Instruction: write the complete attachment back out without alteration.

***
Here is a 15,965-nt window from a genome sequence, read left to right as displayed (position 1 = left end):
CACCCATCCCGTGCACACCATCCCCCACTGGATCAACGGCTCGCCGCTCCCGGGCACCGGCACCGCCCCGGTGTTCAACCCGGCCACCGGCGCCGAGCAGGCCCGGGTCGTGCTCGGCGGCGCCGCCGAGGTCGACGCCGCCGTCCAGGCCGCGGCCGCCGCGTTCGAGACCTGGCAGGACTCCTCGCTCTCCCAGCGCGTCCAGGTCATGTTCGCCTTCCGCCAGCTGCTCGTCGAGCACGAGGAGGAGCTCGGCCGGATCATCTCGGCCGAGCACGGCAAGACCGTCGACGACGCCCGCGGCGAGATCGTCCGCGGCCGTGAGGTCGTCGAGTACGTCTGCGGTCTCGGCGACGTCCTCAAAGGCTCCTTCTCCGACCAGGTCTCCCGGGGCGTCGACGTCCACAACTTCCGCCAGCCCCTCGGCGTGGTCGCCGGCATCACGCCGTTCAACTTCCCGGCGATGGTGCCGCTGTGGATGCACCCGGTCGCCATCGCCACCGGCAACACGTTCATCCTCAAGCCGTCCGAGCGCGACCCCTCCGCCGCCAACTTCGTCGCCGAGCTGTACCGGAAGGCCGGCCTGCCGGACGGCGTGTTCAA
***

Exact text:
Here is a 15,965-nt window from a genome sequence, read left to right as displayed (position 1 = left end):
CACCCATCCCGTGCACACCATCCCCCACTGGATCAACGGCTCGCCGCTCCCGGGCACCGGCACCGCCCCGGTGTTCAACCCGGCCACCGGCGCCGAGCAGGCCCGGGTCGTGCTCGGCGGCGCCGCCGAGGTCGACGCCGCCGTCCAGGCCGCGGCCGCCGCGTTCGAGACCTGGCAGGACTCCTCGCTCTCCCAGCGCGTCCAGGTCATGTTCGCCTTCCGCCAGCTGCTCGTCGAGCACGAGGAGGAGCTCGGCCGGATCATCTCGGCCGAGCACGGCAAGACCGTCGACGACGCCCGCGGCGAGATCGTCCGCGGCCGTGAGGTCGTCGAGTACGTCTGCGGTCTCGGCGACGTCCTCAAAGGCTCCTTCTCCGACCAGGTCTCCCGGGGCGTCGACGTCCACAACTTCCGCCAGCCCCTCGGCGTGGTCGCCGGCATCACGCCGTTCAACTTCCCGGCGATGGTGCCGCTGTGGATGCACCCGGTCGCCATCGCCACCGGCAACACGTTCATCCTCAAGCCGTCCGAGCGCGACCCCTCCGCCGCCAACTTCGTCGCCGAGCTGTACCGGAAGGCCGGCCTGCCGGACGGCGTGTTCAA